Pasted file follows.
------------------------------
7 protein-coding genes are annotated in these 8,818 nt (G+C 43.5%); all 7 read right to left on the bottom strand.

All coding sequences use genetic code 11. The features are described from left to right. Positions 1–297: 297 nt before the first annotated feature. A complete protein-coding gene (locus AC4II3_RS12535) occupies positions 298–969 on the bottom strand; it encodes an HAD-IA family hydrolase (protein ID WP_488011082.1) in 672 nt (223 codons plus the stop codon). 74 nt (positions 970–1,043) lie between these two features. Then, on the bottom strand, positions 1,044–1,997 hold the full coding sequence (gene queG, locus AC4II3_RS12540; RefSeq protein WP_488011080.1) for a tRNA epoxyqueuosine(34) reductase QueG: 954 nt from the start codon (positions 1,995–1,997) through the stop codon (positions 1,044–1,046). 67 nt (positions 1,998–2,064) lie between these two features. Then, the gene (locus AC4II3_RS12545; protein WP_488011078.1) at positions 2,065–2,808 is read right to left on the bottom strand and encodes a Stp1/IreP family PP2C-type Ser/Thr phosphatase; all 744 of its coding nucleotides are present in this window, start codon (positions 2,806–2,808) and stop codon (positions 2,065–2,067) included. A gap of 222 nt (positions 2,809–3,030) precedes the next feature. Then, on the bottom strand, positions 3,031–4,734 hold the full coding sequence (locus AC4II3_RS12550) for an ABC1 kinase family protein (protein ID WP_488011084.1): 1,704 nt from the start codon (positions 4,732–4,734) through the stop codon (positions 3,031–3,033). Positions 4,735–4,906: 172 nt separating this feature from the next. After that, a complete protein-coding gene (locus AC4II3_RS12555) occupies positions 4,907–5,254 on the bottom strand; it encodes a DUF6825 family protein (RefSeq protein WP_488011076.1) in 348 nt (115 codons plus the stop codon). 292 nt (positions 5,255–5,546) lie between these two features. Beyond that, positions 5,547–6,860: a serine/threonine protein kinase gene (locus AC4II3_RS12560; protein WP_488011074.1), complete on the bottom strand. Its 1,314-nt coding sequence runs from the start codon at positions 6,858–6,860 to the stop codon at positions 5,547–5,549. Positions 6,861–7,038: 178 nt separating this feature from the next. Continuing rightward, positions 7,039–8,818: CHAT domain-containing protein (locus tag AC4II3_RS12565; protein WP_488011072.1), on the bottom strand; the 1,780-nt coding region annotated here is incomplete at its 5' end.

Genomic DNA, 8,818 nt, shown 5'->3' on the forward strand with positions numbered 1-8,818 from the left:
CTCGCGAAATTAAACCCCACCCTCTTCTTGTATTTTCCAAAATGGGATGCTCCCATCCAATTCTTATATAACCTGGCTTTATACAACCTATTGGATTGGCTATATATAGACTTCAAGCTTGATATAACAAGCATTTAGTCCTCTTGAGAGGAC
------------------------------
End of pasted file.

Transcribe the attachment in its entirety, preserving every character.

7 protein-coding genes are annotated in these 8,818 nt (G+C 43.5%); all 7 read right to left on the bottom strand.

All coding sequences use genetic code 11. The features are described from left to right. Positions 1–297: 297 nt before the first annotated feature. A complete protein-coding gene (locus AC4II3_RS12535) occupies positions 298–969 on the bottom strand; it encodes an HAD-IA family hydrolase (protein ID WP_488011082.1) in 672 nt (223 codons plus the stop codon). 74 nt (positions 970–1,043) lie between these two features. Then, on the bottom strand, positions 1,044–1,997 hold the full coding sequence (gene queG, locus AC4II3_RS12540; RefSeq protein WP_488011080.1) for a tRNA epoxyqueuosine(34) reductase QueG: 954 nt from the start codon (positions 1,995–1,997) through the stop codon (positions 1,044–1,046). 67 nt (positions 1,998–2,064) lie between these two features. Then, the gene (locus AC4II3_RS12545; protein WP_488011078.1) at positions 2,065–2,808 is read right to left on the bottom strand and encodes a Stp1/IreP family PP2C-type Ser/Thr phosphatase; all 744 of its coding nucleotides are present in this window, start codon (positions 2,806–2,808) and stop codon (positions 2,065–2,067) included. A gap of 222 nt (positions 2,809–3,030) precedes the next feature. Then, on the bottom strand, positions 3,031–4,734 hold the full coding sequence (locus AC4II3_RS12550) for an ABC1 kinase family protein (protein ID WP_488011084.1): 1,704 nt from the start codon (positions 4,732–4,734) through the stop codon (positions 3,031–3,033). Positions 4,735–4,906: 172 nt separating this feature from the next. After that, a complete protein-coding gene (locus AC4II3_RS12555) occupies positions 4,907–5,254 on the bottom strand; it encodes a DUF6825 family protein (RefSeq protein WP_488011076.1) in 348 nt (115 codons plus the stop codon). 292 nt (positions 5,255–5,546) lie between these two features. Beyond that, positions 5,547–6,860: a serine/threonine protein kinase gene (locus AC4II3_RS12560; protein WP_488011074.1), complete on the bottom strand. Its 1,314-nt coding sequence runs from the start codon at positions 6,858–6,860 to the stop codon at positions 5,547–5,549. Positions 6,861–7,038: 178 nt separating this feature from the next. Continuing rightward, positions 7,039–8,818: CHAT domain-containing protein (locus tag AC4II3_RS12565; protein WP_488011072.1), on the bottom strand; the 1,780-nt coding region annotated here is incomplete at its 5' end.

Genomic DNA, 8,818 nt, shown 5'->3' on the forward strand with positions numbered 1-8,818 from the left:
CTCGCGAAATTAAACCCCACCCTCTTCTTGTATTTTCCAAAATGGGATGCTCCCATCCAATTCTTATATAACCTGGCTTTATACAACCTATTGGATTGGCTATATATAGACTTCAAGCTTGATATAACAAGCATTTAGTCCTCTTGAGAGGAC